TL: Would you stone me or laud me for claiming that while Conduit’s editorial mission privileges training in the conventions of poetry, it seeks discourses that disrupt finite definitions of poetic narrative? Why the stoning? Why the validation? And, tell me briefly what Brenda Hillman’s work, for example, expresses about Conduit’s editorial mission?
WW: Stone and laud! How could I resist? Stone you because of the word “privileges.” It suggests, to me, that we, the editorial board, read resumes before we read poems and that we are interested in the training, credentials, and past accomplishments of poets. We are not. But it is safe to say that good writers write and that is training….and although that is important, it is not the only thing that contributes to compelling writing.
And, I’ll laud you for astutely noticing our soft spot for innovation. One of our slogans is “the only magazine that risks annihilation.” And although we say that somewhat tongue-in-cheek, we believe it. We look for poems that take risks, not for risk’s sake but in order to discover and uncover, to say and to create something essential and true, something beautiful. I think risks, be they emotional, tonal, formal, etc., beget originality. Any poet worth reading is unique and the best are innovators. Brenda Hillman is one such poet. Her poems, as challenging as they may be, are not plates of academic word salad but unique ways of imagining and thinking about our world, rendered with honesty and humility.
TL: If you consider the perspective of a literary magazine, profiles like “Carpooling with Thomas Frank” align Conduit more with magazines like Punk Planet, rather than conventional literary magazines. Is Conduit a response to more traditional literary magazines, or is it merely another choice?
WW: I started Conduit because there were very few literary magazines that I enjoyed reading, so in a sense Conduit is a response to old school journals (I might add that since Conduit arrived on the scene in 1993 there has been an explosion of lit mags, many of which I find compelling). But, ultimately, I find “response” too limiting. Rebellion is boring. Forgive me for saying it, but we’re following our collective muse, trying to make a magazine that provides a rich, multi-faceted experience. And, our interviews with people like Thomas Frank and Barbara Ehrenreich are part of our over-arching mission to put the world in poetry and poetry into the world at large, to lure new readers to the wonderful world poetry.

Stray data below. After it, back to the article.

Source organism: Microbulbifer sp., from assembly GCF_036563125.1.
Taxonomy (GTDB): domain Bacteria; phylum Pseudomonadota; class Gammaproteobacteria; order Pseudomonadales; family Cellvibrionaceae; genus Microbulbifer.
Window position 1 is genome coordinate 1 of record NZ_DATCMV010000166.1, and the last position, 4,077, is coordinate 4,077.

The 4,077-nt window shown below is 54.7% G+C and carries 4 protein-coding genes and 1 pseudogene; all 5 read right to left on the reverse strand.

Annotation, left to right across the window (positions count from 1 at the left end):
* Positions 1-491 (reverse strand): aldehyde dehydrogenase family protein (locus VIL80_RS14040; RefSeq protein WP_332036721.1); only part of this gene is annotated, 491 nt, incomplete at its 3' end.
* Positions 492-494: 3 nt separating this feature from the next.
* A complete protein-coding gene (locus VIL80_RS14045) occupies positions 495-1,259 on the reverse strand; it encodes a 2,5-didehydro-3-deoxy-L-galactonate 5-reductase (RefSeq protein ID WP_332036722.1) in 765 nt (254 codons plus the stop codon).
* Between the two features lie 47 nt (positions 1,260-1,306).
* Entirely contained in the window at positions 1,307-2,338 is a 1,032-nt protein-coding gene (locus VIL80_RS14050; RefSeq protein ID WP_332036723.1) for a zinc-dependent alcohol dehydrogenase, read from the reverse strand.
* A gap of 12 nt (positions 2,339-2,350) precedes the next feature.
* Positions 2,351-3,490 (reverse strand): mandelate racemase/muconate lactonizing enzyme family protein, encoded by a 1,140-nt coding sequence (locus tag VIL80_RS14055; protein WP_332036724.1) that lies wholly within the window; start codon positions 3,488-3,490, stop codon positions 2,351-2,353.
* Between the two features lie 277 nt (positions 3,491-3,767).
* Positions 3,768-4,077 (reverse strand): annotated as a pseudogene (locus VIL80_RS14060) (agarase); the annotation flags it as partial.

TL: Tell me how the visual design of Conduit fits with its editorial mission of “thwarting good taste, progress, and consensus.” For example, apparently size and shape do matter; how and why do they matter? What does Conduit want to say visually about its editorial mission when sitting next to its counterparts on the shelf?
WW: Conduit stands out, literally, and we like it that way. The tall, skinny format immediately sets us apart from 99% of the “industry,” and we hope that might entice a curious-minded reader or two to pick up a copy. We’re interested in challenging assumptions and contrivances, be they artistic or design-related. But, more importantly, the size and shape are part of our holistic approach to the project. A magazine ought to be more than a hundred pages glued together. Design is just one of the tools with which we can make the whole greater than the sum of its parts. Besides Conduit fits in your back pocket.
TL: How would you describe Conduit's relationship to postmodernism? Themes like “Gray Matters: the Light and Shadow of Doubt,” “Go Japan Go,” and “Love Poem Superstar” call out for postmodern evaluations of subjectivity, rather than sentimentality. Agree or disagree?
WW: I’m not sure what our relationship with postmodernism is these days. I suppose that means I should call and check in. Two of the three titles you cite inhabit the primordial ooze of issues to come. Some will crawl forth, others will, thankfully, reside only in dreams.
If Conduit were in tune with the zeitgeist, then I think it would operate on multiple levels using numerous modulations. And if Conduit were to fulfill its promise, it would do so by conducting the various levels and modulations until they sang, not unlike a triumphant poem.
You can access more information about Conduit at http://www.conduit.org/.
Note: The cover of issue #16—pictured above—was designed by Scott Bruno. Bruno, who joined Conduit as Art Director when he redesigned issue #5, bid farewell with the cover of issue #16 before handing the reigns to Heath.